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A wonderful discussion this evening on the concluding paragraphs of the Conference and in particular on the practice of fasting.  Attention is given to the implications of Cassian's teaching for Christians living in a secular culture and in the face of the many evils therein.  How is it that one pursues a life of holiness in the modern day?  How do we engage the culture in a fashion that is not stilted or reactionary?  

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Discretion and the importance of the revelation of one's thoughts; the graces of the humble recognition of one's sins and the safety it brings in the spiritual life; the importance of the spiritual elder and the concurrent dangers of false teachers.

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The Importance of Discretion in the Spiritual Life; Various Titles of Discretion; Necessity to attain and sustain virtue; examples of lack of discretion; Necessity of Humility for Attain Discretion; Importance of the Revelation of one's thoughts to another.

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At the end of the first Conference, Abbot Moses observes that they have passed naturally from purity of heart to a new subject - discretion.   Throughout this conference he will concentrate on the need for discretion, the ways of acquiring and practicing it and the great merit of discretion.  

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Responsibility for guarding the heart and for improving the character of our thoughts; sources of thoughts; the skill of discernment; impact of cultural trends of contemporary "spirituality"

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St. John then discusses more advanced forms of discernment and how such a gift may be fostered in a persons' soul. (a) He speaks of the necessity of mortifying one's will, seeking the counsel of others with humility, and abandoning attachment to everything. (b) A person must learn how to judge failures and successes in his spiritual pursuits and interpret their meaning. (c) He must also learn not to follow certain inclinations that would lead him to take upon himself tasks beyond his capabilities. (d) Such a virtue will help him to understand the meaning of the moral lapses in those who seem to be holy and blessed with many spiritual gifts. (e) Gradually he will learn not to be surprised at the unexpected actions of others, but will remain a peace even when afflicted and rebuked. (f) He will understand the need to strike down demons before giving them an opportunity to wound him. (g) His eyes will be open to how demons seek to teach us how to interpret scripture in a distorted fashion and how they seek to confuse our thoughts. (h) He will see how and in what manner he must enter into the struggle and who his enemies are.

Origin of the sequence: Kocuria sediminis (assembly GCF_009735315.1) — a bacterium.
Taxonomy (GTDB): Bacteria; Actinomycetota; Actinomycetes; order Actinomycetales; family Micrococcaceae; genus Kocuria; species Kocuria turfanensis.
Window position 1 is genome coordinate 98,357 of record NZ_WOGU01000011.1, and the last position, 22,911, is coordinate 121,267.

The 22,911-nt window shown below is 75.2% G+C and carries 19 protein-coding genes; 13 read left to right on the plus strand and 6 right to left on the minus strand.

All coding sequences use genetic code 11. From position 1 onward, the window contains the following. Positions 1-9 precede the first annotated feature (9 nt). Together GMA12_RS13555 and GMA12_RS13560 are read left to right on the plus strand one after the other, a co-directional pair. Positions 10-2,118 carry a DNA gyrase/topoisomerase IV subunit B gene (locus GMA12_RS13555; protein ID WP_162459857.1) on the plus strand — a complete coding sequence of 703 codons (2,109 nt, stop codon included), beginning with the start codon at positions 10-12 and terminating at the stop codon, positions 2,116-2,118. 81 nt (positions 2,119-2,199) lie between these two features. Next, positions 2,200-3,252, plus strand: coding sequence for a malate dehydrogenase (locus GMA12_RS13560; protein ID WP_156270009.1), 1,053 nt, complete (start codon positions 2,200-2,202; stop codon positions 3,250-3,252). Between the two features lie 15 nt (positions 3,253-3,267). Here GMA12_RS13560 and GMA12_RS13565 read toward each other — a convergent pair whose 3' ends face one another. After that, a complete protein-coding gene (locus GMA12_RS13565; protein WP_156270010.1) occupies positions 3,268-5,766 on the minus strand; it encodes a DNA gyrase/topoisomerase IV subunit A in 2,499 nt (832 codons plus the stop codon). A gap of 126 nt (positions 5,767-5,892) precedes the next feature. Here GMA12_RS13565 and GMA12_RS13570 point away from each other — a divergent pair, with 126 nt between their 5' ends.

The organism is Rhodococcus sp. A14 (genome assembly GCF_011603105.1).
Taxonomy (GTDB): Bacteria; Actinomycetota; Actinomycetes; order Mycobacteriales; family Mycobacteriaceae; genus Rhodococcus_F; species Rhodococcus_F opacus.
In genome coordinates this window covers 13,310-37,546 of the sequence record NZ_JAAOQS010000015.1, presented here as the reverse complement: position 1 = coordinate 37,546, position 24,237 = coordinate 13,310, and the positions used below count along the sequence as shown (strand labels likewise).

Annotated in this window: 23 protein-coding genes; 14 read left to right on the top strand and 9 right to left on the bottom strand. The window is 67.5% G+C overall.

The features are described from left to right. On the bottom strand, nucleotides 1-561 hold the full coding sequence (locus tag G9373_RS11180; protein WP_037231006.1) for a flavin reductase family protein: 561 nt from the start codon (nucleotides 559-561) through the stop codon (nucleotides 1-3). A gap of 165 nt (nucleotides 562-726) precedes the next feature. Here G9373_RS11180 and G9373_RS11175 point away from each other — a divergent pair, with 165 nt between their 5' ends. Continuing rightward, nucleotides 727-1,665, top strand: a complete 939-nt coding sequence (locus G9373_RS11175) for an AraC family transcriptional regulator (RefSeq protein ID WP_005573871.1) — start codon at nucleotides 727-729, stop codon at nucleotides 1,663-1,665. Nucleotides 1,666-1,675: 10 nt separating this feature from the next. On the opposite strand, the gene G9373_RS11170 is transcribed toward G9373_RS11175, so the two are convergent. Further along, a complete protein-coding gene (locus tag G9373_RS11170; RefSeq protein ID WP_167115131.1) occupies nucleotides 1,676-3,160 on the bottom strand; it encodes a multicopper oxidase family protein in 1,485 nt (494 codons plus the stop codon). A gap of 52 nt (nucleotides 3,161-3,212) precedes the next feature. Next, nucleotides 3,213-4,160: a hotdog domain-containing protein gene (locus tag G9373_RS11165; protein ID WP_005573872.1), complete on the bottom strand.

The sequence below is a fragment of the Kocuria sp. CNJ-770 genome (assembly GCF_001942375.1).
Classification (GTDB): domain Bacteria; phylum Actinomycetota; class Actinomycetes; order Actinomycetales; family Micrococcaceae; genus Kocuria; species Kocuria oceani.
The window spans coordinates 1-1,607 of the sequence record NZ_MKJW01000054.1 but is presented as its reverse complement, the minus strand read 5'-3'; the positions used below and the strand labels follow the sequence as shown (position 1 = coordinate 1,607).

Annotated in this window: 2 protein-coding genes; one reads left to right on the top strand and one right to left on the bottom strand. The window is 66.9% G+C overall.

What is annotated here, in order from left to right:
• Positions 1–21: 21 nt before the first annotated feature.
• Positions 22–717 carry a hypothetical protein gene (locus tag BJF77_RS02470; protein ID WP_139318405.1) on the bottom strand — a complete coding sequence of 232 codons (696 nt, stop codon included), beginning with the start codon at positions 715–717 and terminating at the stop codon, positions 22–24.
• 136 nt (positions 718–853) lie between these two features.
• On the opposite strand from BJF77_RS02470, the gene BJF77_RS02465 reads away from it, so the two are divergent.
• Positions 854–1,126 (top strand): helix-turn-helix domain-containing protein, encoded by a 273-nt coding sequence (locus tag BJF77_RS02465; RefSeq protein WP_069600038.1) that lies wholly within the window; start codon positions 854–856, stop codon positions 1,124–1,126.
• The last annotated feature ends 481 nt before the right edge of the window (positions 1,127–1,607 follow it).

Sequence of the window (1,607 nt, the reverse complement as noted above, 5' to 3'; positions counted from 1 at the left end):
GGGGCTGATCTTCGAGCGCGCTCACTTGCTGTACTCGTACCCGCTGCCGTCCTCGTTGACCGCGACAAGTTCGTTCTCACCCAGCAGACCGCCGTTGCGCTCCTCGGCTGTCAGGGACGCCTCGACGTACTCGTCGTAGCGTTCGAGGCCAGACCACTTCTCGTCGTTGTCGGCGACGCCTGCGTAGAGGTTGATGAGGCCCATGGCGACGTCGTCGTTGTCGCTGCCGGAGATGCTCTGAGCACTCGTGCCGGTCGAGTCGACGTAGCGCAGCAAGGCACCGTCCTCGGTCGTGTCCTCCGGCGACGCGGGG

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St. John begins to discuss what discernment allows us to see and how it must be used. (a) Discernment, he states, helps us to understand the capital vices and their offspring. It is the ability to see how certain actions and thoughts give rise to sin and teaches us how to avoid them. (b) Discernment helps us to examine our motives honestly and allows us to see that virtues and vices are sometimes intermingled. It even helps us to understand why certain prayers go unanswered by God. (c) Furthermore, such a gift helps us to know and anticipate the ways of demons and teaches us how to respond to situations involving multiple evils. (d) It leads us to scrutinize ourselves as a matter of course - thoroughly examining every virtue and vice.  (e) He who has received this gift can detect hidden vices in others as well as in himself. He knows the seasons of the spiritual life, when the fruits of spiritual labors come, the movements of one's spirit and the different levels of sorrow and despair. (f) He makes the will of God his rule of life. (g) He knows which of the spiritual gifts are the most important and valuable. (h) He neglects no fault, no matter how small, seeing that it may bring his downfall. (i) A discerning man understands that sometimes we are vulnerable to certain sins simply because of body weaknesses. (j) He understands that relationships must be properly understood if they are to remain undefiled and holy. (k) He knows and desires to give what is best to God - the first fruits of his labors and his day. (l) He chooses the path in life which best suits him - the path that leads to sanctity. (m) Discernment helps him to see all things in their proper light.